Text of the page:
Thanks to those of you who were able to join our nicely in-depth discussion of Alishahi & Pyykkonen (2011)'s article on syntactic bootstrapping!  I think we figured out some of the details that were glossed over, and these really helped to understand the contribution of the study.  

Next time, on Nov 21 (@3pm in SBSG 2221), we'll be looking at an article that examines how a subtle syntactic distinction that has specific semantic implications (called the raising-control distinction) could be learned.

Mitchener, G. & Becker, M. (2011). Computational Models of Learning the Raising-Control DistinctionResearch on Language and Computation, 8(2), 169-207.

See you then!

Friday, November 4, 2011

Some thoughts on Alishahi & Pyykkonen (2011)

I really like the investigation of syntactic bootstrapping in this kind of computational manner.  While experimental approaches like the Human Simulation Paradigm (HSP) offer us certain insights about how (usually adult) humans use different kinds of information, they have certain limitations that the computational learner doesn't (such as the researcher knowing exactly what the internal knowledge state is, and how it changes).  From my perspective, the HSP with adults (and maybe even with 7-year-olds) is a kind of ideal learner approach, because it asks what inferences can be made with maximal knowledge about (the native) language - so while it clearly involves human processing limitations, it's examining the best that humans could reasonably be expected to do in a task that's similar to what word-learners might be doing.  The computational learner is much more limited in the knowledge it has access to a priori, and I think the researchers really tried to give it reasonable approximations of what very young children might know about different language aspects.  In addition, as A & P mention, the ability to track the time course of learning is a nice feature (though with some caveats with respect to implementation limitations).

Some more targeted thoughts:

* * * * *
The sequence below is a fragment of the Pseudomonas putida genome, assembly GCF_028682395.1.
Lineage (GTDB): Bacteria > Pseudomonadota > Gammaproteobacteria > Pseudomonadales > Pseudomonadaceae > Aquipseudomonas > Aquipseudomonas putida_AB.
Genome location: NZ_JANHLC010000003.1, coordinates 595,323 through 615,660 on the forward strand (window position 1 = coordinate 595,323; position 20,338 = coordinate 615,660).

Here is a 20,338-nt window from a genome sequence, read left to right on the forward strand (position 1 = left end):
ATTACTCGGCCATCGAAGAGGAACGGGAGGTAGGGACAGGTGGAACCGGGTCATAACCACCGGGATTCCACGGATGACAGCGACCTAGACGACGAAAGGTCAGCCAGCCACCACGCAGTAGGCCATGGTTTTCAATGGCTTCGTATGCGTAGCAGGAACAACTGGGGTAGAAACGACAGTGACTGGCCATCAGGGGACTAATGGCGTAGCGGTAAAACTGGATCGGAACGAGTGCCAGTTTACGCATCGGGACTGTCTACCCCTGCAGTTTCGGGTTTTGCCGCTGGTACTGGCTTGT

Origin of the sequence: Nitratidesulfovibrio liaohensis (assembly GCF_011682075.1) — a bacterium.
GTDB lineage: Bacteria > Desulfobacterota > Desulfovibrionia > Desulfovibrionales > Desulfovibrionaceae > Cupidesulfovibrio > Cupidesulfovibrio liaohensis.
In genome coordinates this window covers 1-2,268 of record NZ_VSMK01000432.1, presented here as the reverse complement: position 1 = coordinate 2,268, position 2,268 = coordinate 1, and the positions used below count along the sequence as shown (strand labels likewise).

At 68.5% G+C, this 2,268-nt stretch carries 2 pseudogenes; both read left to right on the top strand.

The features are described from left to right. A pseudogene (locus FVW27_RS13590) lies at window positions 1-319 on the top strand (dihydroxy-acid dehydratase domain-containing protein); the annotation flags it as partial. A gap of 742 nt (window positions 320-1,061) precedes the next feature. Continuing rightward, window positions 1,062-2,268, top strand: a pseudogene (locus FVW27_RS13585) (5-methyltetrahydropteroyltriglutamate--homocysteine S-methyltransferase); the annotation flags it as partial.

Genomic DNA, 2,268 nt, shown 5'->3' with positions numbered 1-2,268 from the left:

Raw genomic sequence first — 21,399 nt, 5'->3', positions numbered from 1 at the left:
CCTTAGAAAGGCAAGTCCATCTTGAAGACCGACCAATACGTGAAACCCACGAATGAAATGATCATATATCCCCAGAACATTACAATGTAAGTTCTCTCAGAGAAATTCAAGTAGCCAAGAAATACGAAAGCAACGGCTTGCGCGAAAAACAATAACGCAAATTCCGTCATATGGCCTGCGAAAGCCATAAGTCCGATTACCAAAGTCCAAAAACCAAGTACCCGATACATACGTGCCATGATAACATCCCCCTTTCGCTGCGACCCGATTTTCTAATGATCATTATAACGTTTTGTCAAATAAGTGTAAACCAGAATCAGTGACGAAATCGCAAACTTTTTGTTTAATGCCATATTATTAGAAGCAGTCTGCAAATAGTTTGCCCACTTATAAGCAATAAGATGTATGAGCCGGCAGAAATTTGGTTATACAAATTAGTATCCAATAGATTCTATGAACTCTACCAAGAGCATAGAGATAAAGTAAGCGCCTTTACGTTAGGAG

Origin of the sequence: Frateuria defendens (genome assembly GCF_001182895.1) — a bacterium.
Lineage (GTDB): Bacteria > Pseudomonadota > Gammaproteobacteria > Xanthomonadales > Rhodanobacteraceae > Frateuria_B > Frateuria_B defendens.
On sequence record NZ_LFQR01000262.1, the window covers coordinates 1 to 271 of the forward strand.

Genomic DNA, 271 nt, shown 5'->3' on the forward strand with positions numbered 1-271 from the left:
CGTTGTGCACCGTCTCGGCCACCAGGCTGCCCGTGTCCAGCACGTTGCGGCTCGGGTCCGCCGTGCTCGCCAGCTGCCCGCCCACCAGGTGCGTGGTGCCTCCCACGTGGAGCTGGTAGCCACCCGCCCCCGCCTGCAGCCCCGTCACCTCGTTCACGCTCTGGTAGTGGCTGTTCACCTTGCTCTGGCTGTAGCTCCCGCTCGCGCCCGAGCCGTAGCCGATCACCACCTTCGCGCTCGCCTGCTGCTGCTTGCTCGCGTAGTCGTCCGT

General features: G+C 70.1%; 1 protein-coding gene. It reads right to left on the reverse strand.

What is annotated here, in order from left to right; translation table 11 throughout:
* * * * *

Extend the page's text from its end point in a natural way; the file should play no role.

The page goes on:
I thought the probabilistic accuracy was a clever measure for taking advantage of the distribution over words that the learner calculates.

As I said above, tracking learning over time is an admirable goal - however, the modeled learner here clearly is only qualitatively doing this, since there's such a spike in performance between 0 and 100 training examples.  I'm assuming A & P would say that children's inference procedures are much noisier than this (and so it would take children longer), unless there's evidence that children really do learn the exact correct meaning in under 100 examples (possible, but seems unlikely to me).

I was a little surprised that A & P didn't discuss the difference in Figure 1 between the top and bottom panel with respect to the -LI condition. (This was probably due to the length constraints, but still.)  It's a bit mystifying to me how absolute accuracy could be close to the +LI condition while verb improvement is much lower than the +LI condition.  I guess this means the baseline for verb improvement was different between the +LI and -LI conditions somehow?

It was indeed interesting to see that having no linguistic information (-LI) was actually beneficial for noun-learning - I would have thought noun-learning would also be helped by linguistic context.  A & P speculate that this is because early nouns refer to observable concepts (e.g., concrete objects) and/or the nature of the training corpus made the linguistic context for nouns more ambiguous than for verbs.  (The latter reason ties into the linguistic context more.)  I wonder if this effect would persist with a different training corpus (after all, there were some assumptions A & P made when constructing this corpus - they seemed reasonable, but there are still different ways to construct the corpus.)